Finite Element Modelling

Fig. 4.1

Main steps involved in the reconstruction of 3D model of human craniofacial as shown in the right sagittal view (a) computed tomography image of craniofacial (b) mask layer (green) creation (c) edited mask layer and (d) 3D model of craniofacial
Similar steps were repeated to reconstruct the 3D models of framework representing a partial prosthesis and mucosa soft tissues based on similar CT image datasets. The model of upper jaw denture was reconstructed carefully to maintain its design and geometry as closely as possible to the original patient’s complete denture. Subsequently, a partial framework with flange was modelled with 1.52–3.46 mm in thickness (t), 12.45–19.06 mm in width (w) and 15.41–18.37 mm in height (h). There were two different designs of framework produced in which the design for the intrasinus approach was bulkier than the one for the extramaxillary approach due to the expected emergence of implant heads slightly in the palatal area (Fig. 4.2). The gap existed along the maxillary arch between the palatal surface of bone and the inside surface of complete framework was used to develop a soft tissue model (Fig. 4.3). As a result, the soft tissue model had a thickness ranging from 2.16 (edentulous ridge) to 5.58 mm (hard palate) that lie within the ranges of the in vivo measurement done by Uchida et al., which is from 2.06 to 5.77 mm for male group [1].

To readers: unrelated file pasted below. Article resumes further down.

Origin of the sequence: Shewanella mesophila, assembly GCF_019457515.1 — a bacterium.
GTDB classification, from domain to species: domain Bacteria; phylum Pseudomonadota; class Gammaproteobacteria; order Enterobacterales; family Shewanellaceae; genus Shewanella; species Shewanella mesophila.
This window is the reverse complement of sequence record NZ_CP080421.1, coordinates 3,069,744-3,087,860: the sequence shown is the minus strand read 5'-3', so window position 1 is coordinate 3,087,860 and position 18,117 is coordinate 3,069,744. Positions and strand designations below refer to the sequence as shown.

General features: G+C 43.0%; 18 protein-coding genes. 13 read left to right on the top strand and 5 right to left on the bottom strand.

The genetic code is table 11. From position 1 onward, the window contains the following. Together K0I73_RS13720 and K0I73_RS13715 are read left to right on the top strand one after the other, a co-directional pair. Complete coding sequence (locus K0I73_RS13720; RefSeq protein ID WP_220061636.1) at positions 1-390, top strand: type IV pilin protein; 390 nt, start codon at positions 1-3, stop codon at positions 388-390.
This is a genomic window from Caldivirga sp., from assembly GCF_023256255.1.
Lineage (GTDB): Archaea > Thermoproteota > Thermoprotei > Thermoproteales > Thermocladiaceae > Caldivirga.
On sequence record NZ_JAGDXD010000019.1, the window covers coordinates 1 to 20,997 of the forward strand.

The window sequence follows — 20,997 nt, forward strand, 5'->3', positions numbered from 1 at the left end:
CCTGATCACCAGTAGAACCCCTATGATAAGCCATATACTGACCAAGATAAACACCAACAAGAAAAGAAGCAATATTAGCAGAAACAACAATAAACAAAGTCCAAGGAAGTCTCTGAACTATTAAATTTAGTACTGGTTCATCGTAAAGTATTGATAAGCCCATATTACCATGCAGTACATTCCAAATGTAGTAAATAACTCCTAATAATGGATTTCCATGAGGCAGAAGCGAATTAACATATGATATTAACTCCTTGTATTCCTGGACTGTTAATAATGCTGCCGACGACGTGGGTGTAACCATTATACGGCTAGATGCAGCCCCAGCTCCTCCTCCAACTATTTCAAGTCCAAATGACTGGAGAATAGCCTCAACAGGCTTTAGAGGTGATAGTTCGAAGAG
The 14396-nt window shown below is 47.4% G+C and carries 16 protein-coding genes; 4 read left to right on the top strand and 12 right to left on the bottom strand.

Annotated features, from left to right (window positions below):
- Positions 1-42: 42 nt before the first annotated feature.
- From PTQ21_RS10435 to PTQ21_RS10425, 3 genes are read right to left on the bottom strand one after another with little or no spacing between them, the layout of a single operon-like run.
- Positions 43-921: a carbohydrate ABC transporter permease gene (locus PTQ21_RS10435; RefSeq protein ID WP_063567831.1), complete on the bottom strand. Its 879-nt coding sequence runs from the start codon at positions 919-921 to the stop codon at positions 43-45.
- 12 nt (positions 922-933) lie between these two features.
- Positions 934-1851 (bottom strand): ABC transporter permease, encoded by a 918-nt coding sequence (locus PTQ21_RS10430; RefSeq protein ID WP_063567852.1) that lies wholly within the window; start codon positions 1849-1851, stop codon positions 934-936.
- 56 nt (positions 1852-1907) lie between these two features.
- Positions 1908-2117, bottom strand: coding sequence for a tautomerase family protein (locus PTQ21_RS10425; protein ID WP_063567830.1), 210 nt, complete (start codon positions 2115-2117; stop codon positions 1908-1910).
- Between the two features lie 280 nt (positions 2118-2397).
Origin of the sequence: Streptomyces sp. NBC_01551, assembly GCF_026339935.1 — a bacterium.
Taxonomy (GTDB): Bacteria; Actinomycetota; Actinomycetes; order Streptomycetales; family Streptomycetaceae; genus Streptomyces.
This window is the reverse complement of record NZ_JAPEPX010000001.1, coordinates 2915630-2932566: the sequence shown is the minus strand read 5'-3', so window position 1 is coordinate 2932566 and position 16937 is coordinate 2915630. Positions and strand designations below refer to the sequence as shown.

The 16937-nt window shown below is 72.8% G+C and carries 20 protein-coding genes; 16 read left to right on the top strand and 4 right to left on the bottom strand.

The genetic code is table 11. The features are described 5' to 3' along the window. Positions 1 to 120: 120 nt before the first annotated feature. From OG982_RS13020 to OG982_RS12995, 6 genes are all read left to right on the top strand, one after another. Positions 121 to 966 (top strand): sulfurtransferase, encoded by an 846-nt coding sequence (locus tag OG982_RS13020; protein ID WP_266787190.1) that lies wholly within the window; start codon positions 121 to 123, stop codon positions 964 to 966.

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Fig. 4.2

(a) Three-dimensional model of partial framework design used in the (b) intrasinus and (c) extramaxillary approaches. The prosthesis was modelled as one part only (considered as “framework”) where the outer acrylic layer was ignored
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Fig. 4.3

The reconstruction of 3D model of soft tissue. (a) Gap existed along the maxillary arch between bone and framework. (b) Final model of soft tissue shown in the isometric and cross-sectional views
All generated 3D models of craniofacial, framework and soft tissue were then visualised into their original position to determine the reference of coordinate system. It is important to make sure that the reconstructed models were in a standard position prior to the analysis for an accurate models representation. The models were probably not in the standard position or orientation as desired after scanning that could be due to the nature of the scan. In this text, it was clearly shown that the craniofacial model was not in a standard position where the model was slightly inclined in a certain angle as viewed from coronal and sagittal planes (Fig. 4.4).

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Fig. 4.4

Visualisation of reconstructed 3D model of craniofacial in the original position as shown in the (a) coronal and (b) left sagittal view
To position the craniofacial model into a standard orientation, the model has to be repositioned referring to the Frankfort horizontal plane. The Frankfort horizontal plane can be defined as a plane established by the lowest point on the margin of the right or left bony orbit and the highest point in the margin of the left or right auditory meatus. In addition, the occlusal plane was also determined at the incisal point and tips of the distobuccal cusps of the second lower molars. This plane forms an angle of 15–20° respected to the Frankfort horizontal plane. Since the direction of simulated masticatory force has to be perpendicular to the occlusal plane in the analysis, the occlusal plane was positioned to lie on the x-axis and y-axis or the xy plane. The z-axis or implant axis is perpendicular to the occlusal plane. The models were then exported into a FEA software, MSC/MARC 2007 for the repositioning. As a result, the model was rotated about 16.5 and 4.4º along the x-axis and y-axis, respectively as depicted Fig. 4.5.

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Fig. 4.5